Whether you're a first-timer or a seasoned veteran, five months gives you plenty of prep time to train for and complete a full marathon. Before even considering a 26.2-mile race, develop a base of running three to four days per week for six months or longer. How you choose to spend your run training over the next 20 weeks depends on your fitness level, your marathon goal and your schedule. More isn't always better even when you're embarking on an endurance event.
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Your marathon goal determines your training strategy. This may be your first race and you're happy to finish. Perhaps you have run one or two marathons before and are ready to better your time. More advanced runners may aim for a Boston qualification -- a BQ -- or a sub-three-hour finish. Your goal helps you determine how many days per week you'll run and how to structure each of those runs. For example, a person with a "to finish" goal may merely focus on fitting in the requisite training miles, while a person after a BQ will conduct focused workouts consisting of speed and hills. You also have to consider the toll training will take on your free time -- a plan that has you running six days per week may not jive with a busy job and hectic family life.
Days on Your Feet
You'll need to plan at least three days of running, say Bill Pierce, Scott Murr and Ray Moss in their book "Run Less Run Faster." Most plans have you running between four and six times per week. For novices, four times per week running at a relatively easy pace readies the body for the 26.2 miles you'll spend on your feet for race day. This includes a long run on the weekend performed at 1-1/2 to 2 minutes slower than your projected race day pace, or something that feels conversational. You should feel free to intersperse walk breaks into any of your training runs, especially as a beginner. Intermediate and advanced runners may plan five to six days of running. These runs usually consist of a day of speed drills, five to 10 intervals of 400 to 1,600 meters done at a fast pace with short recovery jogs between them; a sustained 30- to 60-minute run done at a hard, competitive pace; and a long run which may include some moderate speed drills or a fast finish in the last few miles to simulate the kick you'll need on race day. Perform any non-structured workout runs at a moderate pace for 45 minutes to an hour.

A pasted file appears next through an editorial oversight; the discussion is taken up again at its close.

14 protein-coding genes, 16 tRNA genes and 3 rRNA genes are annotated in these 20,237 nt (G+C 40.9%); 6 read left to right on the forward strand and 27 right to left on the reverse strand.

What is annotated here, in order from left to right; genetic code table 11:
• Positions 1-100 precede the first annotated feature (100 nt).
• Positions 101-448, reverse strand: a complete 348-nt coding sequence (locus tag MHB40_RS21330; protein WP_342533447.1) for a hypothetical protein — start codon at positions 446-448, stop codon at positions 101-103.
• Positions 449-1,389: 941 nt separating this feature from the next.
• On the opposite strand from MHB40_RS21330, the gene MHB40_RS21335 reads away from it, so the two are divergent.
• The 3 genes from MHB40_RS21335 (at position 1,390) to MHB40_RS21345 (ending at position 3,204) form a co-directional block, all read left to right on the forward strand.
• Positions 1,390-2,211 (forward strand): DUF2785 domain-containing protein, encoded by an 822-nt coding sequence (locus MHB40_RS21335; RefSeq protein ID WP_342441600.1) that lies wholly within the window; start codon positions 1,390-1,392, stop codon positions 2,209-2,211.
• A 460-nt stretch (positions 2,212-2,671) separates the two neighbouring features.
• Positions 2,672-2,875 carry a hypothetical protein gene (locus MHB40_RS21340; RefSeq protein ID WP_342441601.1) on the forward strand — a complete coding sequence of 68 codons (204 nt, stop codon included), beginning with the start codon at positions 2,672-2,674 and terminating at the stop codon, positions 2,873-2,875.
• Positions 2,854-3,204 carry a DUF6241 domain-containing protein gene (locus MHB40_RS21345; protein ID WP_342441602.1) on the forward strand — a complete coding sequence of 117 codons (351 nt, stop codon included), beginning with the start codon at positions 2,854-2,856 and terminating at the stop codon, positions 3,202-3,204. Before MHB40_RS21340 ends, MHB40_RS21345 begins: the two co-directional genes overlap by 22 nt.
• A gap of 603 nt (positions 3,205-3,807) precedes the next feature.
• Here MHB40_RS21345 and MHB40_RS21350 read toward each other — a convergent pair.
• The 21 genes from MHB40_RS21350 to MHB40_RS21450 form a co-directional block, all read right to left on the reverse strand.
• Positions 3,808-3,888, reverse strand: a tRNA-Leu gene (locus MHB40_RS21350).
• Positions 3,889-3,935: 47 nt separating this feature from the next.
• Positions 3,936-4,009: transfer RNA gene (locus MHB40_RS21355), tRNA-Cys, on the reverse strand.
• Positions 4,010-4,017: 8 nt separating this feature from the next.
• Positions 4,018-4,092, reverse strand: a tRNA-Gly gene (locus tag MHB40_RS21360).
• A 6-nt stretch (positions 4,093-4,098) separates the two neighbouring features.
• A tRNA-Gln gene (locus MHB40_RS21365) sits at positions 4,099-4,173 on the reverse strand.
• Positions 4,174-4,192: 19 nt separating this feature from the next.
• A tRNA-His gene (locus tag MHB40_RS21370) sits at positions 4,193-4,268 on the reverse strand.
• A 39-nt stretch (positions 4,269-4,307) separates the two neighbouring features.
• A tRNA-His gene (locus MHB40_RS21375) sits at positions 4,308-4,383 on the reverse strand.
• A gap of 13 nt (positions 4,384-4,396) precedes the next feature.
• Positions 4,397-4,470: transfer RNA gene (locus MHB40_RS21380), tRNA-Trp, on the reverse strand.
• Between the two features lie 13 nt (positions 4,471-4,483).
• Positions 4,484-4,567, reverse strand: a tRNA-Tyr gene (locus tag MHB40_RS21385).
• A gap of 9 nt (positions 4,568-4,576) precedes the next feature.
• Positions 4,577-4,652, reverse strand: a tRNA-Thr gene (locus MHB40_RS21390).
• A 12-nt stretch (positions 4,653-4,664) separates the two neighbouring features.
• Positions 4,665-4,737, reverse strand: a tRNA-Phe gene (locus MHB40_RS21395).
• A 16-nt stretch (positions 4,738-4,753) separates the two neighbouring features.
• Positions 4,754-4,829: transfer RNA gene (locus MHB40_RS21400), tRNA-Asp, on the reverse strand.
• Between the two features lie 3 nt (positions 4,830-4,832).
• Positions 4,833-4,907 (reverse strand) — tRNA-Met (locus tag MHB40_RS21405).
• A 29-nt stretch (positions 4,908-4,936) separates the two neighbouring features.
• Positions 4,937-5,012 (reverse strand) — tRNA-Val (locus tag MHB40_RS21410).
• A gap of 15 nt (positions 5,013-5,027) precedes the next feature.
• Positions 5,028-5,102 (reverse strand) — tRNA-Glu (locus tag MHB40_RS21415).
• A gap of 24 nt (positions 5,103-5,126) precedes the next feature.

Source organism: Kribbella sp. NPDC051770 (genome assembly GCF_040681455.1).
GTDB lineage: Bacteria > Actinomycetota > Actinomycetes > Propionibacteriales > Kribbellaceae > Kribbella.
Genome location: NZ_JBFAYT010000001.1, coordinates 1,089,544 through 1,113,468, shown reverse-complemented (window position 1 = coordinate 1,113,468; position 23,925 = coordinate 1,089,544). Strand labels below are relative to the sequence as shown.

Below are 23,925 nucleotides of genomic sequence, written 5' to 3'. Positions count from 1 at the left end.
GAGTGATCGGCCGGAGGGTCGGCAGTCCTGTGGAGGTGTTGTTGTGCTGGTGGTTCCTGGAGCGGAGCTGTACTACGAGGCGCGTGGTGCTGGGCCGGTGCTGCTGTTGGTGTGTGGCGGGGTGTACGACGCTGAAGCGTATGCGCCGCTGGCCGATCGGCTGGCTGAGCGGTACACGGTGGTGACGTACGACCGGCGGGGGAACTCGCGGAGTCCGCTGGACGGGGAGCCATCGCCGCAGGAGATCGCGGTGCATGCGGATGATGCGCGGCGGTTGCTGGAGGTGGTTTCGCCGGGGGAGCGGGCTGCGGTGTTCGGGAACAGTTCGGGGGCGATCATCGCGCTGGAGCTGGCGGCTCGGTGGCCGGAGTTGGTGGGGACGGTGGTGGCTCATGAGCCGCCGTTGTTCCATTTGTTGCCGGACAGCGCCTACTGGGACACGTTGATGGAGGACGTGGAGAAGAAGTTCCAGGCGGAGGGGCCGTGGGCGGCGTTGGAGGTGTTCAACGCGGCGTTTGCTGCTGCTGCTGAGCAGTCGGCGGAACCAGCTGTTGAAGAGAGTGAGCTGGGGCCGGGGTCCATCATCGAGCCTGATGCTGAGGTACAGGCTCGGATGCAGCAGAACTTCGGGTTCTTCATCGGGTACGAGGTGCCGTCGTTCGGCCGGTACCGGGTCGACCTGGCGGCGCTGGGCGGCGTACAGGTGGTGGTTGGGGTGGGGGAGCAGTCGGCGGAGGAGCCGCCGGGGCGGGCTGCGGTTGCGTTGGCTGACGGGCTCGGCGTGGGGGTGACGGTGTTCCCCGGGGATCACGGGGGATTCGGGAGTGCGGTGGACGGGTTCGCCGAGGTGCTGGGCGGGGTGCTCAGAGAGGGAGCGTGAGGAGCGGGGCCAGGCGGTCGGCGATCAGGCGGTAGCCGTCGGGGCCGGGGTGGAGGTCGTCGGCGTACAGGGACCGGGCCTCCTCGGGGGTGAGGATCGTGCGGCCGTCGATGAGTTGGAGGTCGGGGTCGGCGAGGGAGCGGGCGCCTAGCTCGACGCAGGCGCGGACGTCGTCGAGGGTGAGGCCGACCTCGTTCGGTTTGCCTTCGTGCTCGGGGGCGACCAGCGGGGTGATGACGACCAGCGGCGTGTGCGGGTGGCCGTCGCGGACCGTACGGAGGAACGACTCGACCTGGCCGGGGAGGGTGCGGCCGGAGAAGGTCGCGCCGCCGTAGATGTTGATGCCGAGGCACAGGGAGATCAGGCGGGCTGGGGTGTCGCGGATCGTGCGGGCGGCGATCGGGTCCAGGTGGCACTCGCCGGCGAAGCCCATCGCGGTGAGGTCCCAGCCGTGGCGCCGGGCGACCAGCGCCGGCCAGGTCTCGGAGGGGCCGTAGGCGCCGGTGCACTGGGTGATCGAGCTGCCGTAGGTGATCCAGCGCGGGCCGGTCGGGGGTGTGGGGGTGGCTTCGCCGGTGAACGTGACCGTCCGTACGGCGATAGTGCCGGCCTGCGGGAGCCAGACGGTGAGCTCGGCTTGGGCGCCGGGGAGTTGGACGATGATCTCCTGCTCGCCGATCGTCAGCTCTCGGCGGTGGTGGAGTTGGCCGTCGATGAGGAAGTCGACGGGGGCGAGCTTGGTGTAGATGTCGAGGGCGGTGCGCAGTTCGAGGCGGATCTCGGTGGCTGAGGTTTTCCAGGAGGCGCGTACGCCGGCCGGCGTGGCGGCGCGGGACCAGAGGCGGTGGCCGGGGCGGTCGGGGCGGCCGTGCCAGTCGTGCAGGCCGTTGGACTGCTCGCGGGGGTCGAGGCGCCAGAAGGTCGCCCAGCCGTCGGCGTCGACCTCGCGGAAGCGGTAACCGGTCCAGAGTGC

Where to Start?
In week one of a five-month plan, your long run will be between five and 10 miles -- depending on your starting fitness level. The mid-week runs will also be conservative in distance, given you are working your way up to between 30 and, for competitive athletes, 80 or more miles per week. Each week add about 10 percent to your plan, so if you cover 25 miles your first week, the following week you'll cover roughly 27.5 miles. Ramping up faster than this can lead to overtraining and increases your risk for injury. The length of your mid-week and long runs should also increase as the 20 weeks progress. Most training plans also incorporate a "pull-back" week every three to five weeks that involves backing off your mileage slightly so your body has a chance to recover before you ramp up again.
Twenties and Taper
Coaches vary widely in their recommendations as to how far you should go for your longest training run. Most plans recommend at least one 20-mile training run, arguing that the adrenaline you produce on race day will get you through the final 10K. With a five-month training plan, intermediate and advanced runners may perform two or three of these 20-mile training runs with a week of lower mileage between them. Some coaches, like Olympian Jeff Galloway, recommend running farther than 26.2 miles in training to build the endurance for race day. Ultimately, you have to decide how your body responds to long mileage and if multiple 20s or longer runs will take too much of a toll on your system. Most coaches agree, though, that your last long run -- regardless of the distance -- should occur three weeks prior to race day. Spend the weeks leading up to the race tapering -- reducing your mileage by 20 to 40 percent and the intensity of runs each week. Rest completely at least one day, and maybe two, prior to the actual competition. Your last week may consist of a mere 20 miles -- which after several weeks of twice this amount seems like a vacation.
Not Just Running
Most marathon plans account for at least one cross-training workout each week during your five months of training. Cross-training may consist of strength training, cycling, swimming or another form of exercise that targets your muscles in a way different from running. Cross-training helps keep your training interesting and encourages more balance in your body's muscles. It also gives you an opportunity to work on strength and cardiovascular fitness without putting more jarring impact on your frame.
- Jenny Hadfield: Marathon Training Plans
- Sports Fitness Adviser: Marathon Training Program Intermediate Plan
- New York Daily News: Ready to Run Your First Marathon? Here is What You Need to Know
- Jeff Galloway: Marathon Training
- Competitor: The Art of the Marathon Taper
- MarathonTraining.com: Tapering
- Run Less, Run Faster; Bill Pierce, Scott Murr and Ray Moss